The revolve is based on a common design that uses floor mounted casters for support. All of the steel was rolled by hand using a cheap harbor freight roller and custom machined square tube roller dies from a shop in Canada. Ironically a year later the university purchased a motorized roller. Each wedge was tacked together in a jig and then welded and skinned with plywood. The top layer of plywood is removable so that the wedges can be bolted together. A Creative Conners Revolver unit is used to power the revolve.
The brain of the unit is a click programmable logic controller manufactured by Koyo. This is a relatively inexpensive PLC platform that allows us to easily control multiple pneumatic cylinders and simultaneously monitor the cylinders position with limit switches. Pneumatic solenoid valves enable the PLC to electronically control the cylinders. There are a total of four solenoid valves in the control box; 2 two position valves and 2 three position valves. As-is the box can control four independent cylinders. The click has additional outputs so if desired more solenoids could be added to fit the needs of the show. This control box can be remotely operated using the control pendant or triggered from the Creative Connors Spikemark software when connected through the stagehand FX.
Air enters through a quick connect and goes through a ball valve that is used to turn the air on or off. The air then flows through an air cleaner/ dryer and into the pressure regulator. From the pressure regulator the air is piped into the valve manifold and then distributed to the pneumatic solenoid valves. Cylinders are then connected to the valves depending on the requirements for the show. AC enters through the power cord and is then wired to a courtesy outlet and a fuse block. The DC power supply is connected to the AC power through the fuse block. 24 VDC is distributed using a DIN terminal block to the Click PLC. The Click PLC has a 16 channel input module and an 8 relay output module. The control pendant plugs into two cat 5 jacks on the outside of the box and is then wired to different input channels. There are also two cat 5 jacks that are dedicated for the e-stop switches that can be placed anywhere using cat 5 cable. These are also wired to inputs on the PLC. The solenoids are connected to 24 VDC and the relay output of the click. When the Click turns on a relay the circuit is completed and the solenoid is actuated. Also on the terminal block are connections for limit switches to be wired. There are six sets of two block groups. Each group is wired to 24 VDC and an input on the click. When a limit switch is pressed the input on the PLC goes high signaling that the limit has been reached.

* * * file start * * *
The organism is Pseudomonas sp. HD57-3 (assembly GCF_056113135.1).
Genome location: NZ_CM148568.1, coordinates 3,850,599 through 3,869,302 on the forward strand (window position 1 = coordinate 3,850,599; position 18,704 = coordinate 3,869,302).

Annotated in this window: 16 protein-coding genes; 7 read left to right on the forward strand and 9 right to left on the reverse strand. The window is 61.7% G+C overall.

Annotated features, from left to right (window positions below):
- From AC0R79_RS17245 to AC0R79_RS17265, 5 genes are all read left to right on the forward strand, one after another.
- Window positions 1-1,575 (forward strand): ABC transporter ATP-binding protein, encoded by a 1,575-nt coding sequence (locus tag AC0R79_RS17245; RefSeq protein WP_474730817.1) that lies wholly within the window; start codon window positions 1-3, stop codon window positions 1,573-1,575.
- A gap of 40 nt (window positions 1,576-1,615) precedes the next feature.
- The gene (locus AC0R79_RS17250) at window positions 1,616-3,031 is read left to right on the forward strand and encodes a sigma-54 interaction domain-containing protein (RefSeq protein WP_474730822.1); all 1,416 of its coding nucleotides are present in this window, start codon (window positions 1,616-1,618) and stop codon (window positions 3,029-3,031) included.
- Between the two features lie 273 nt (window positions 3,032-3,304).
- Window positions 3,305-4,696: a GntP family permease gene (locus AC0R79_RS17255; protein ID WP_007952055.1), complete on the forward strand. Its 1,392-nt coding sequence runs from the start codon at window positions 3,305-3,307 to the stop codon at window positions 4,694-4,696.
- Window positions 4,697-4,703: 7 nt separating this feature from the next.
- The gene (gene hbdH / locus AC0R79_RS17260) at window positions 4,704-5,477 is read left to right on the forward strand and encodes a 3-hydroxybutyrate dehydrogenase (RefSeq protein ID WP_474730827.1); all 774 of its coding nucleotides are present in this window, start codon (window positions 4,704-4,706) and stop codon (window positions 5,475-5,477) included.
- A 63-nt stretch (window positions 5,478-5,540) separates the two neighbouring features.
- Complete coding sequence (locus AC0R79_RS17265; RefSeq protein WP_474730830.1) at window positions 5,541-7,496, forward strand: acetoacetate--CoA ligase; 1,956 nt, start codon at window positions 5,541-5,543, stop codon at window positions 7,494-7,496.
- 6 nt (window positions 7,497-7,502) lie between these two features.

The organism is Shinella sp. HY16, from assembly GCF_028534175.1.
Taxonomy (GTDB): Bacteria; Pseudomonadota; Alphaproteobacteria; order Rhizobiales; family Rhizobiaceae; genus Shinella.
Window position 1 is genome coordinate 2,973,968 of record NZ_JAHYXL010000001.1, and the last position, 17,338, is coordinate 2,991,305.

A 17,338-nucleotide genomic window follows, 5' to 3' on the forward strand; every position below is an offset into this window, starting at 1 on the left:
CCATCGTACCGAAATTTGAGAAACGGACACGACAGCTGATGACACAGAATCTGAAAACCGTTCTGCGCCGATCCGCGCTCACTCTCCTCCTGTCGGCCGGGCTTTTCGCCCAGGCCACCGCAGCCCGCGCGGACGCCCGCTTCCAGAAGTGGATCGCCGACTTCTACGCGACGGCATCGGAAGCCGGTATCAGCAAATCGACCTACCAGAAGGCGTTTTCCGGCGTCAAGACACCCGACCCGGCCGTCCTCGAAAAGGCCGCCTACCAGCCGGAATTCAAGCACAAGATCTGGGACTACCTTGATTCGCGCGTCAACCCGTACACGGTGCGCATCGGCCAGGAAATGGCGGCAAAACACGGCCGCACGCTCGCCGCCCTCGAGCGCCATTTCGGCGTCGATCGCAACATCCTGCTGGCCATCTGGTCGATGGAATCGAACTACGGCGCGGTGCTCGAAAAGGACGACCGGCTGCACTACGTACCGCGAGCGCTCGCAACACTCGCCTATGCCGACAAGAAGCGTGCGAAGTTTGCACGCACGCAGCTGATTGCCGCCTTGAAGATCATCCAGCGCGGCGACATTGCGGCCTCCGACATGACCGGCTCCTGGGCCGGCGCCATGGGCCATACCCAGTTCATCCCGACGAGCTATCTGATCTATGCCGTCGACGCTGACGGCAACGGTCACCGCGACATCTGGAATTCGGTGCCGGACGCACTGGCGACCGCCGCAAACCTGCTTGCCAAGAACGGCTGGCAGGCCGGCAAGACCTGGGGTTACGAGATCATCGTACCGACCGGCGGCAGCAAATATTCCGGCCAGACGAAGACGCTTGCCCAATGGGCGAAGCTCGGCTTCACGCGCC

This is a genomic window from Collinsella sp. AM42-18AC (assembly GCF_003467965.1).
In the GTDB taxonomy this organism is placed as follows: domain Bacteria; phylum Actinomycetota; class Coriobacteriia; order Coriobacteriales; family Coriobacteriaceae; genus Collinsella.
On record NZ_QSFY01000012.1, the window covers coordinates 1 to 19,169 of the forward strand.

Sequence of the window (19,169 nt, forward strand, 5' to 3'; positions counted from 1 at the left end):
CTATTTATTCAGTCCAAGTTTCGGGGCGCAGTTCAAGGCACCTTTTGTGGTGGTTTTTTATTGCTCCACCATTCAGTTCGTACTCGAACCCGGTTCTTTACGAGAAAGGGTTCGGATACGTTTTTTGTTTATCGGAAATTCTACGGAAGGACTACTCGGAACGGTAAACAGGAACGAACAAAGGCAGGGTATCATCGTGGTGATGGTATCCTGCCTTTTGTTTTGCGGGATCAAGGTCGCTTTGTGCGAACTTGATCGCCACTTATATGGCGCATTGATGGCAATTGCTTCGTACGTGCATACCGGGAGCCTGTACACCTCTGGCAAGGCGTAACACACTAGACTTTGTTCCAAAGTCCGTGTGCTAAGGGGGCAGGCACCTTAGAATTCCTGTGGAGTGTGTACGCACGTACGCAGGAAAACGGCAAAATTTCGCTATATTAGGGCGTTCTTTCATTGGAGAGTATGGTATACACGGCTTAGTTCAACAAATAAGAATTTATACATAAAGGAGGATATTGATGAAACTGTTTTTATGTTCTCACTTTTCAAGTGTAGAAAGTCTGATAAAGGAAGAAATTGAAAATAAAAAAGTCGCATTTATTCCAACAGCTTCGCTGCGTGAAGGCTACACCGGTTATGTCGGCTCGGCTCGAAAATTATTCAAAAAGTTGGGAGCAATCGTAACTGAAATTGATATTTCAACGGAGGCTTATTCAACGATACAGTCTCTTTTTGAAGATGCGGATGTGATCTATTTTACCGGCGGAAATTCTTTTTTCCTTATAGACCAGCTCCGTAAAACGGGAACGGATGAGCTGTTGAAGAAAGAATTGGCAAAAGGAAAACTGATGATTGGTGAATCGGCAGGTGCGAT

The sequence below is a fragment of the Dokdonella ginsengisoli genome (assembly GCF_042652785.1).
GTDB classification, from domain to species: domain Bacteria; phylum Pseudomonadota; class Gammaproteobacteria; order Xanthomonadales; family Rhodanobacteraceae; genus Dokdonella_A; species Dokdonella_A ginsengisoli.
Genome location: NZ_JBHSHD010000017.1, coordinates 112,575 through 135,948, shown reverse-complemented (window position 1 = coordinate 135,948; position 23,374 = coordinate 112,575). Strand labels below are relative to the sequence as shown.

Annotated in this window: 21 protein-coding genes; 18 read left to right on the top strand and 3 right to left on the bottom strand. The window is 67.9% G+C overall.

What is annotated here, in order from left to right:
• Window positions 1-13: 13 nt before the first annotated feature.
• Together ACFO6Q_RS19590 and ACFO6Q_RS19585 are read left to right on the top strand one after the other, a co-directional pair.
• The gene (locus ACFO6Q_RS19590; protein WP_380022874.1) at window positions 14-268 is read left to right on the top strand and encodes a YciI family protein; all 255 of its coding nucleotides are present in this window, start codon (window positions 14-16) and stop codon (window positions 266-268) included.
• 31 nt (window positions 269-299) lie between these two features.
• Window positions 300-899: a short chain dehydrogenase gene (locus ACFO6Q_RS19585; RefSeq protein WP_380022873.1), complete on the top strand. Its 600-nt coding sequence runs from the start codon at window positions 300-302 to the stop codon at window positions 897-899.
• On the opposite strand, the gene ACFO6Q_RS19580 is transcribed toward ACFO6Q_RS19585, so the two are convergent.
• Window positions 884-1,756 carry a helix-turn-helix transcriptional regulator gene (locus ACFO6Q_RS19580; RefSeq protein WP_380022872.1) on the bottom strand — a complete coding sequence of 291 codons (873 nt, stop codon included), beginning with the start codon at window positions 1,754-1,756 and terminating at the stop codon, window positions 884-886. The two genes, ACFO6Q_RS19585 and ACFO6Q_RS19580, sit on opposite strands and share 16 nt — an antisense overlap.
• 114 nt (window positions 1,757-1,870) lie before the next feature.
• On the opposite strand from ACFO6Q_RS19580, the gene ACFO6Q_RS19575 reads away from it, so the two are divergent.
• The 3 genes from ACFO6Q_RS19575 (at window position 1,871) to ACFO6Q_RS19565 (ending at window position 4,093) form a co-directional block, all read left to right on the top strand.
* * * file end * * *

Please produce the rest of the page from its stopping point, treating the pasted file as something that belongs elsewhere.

The control pendant is constructed using a plastic project box, 5 SPDT momentary toggle switches, two cat 5 jacks, and a momentary push button switch. In a cat 5 cable there are four pairs of wires for a total of eight. One wire on each set of cat 5 cables carries 24 VDC into the control pendant and is connected to one side of all the switches. A SPDT or single pole- double throw switch is like two switches in one. Depending on which direction you push the switch a different output is turned on. For the SPDT toggle switches 24 VDC is connected to the center terminal of the switches and one cat 5 wire to either output terminal of the switch. For the five toggle switches ten cat 5 conductors are used. The momentary switch is a used as a dead man switch so that if for any reason the operator was to release it the movement would stop. For the dead man switch a conductor from each of the cat 5 cables is connected so in the event that one of the cat 5 cables got disconnected or cut the dead man switch would still be operational. The control pendant is simply a box with switches; there are no other electronic components in side. No batteries are required because it receives power from the main control box.
The Stagehand FX is an extremely overpriced 4 channel computer controlled relay. The unit costs nearly $1000 and is only capable of switching 4 devices. Using the Click PLC I was able to devise a way to expand the abilities of the Stagehand FX unit to control up to 16 different devices. The four output channels from the Stagehand FX were connected to the inputs of the PLC. The PLC was programmed to monitor the 4 channels and respond to different combinations of on and off. For example ch1 on ch2 off ch3 on and ch4 off meant to turn on output 11 of the PLC. (Please see the output channel chart in the above gallery for more info.) This turned out to be extremely useful to control multiple pneumatic effects and other Creative Conner motors from one integrated program.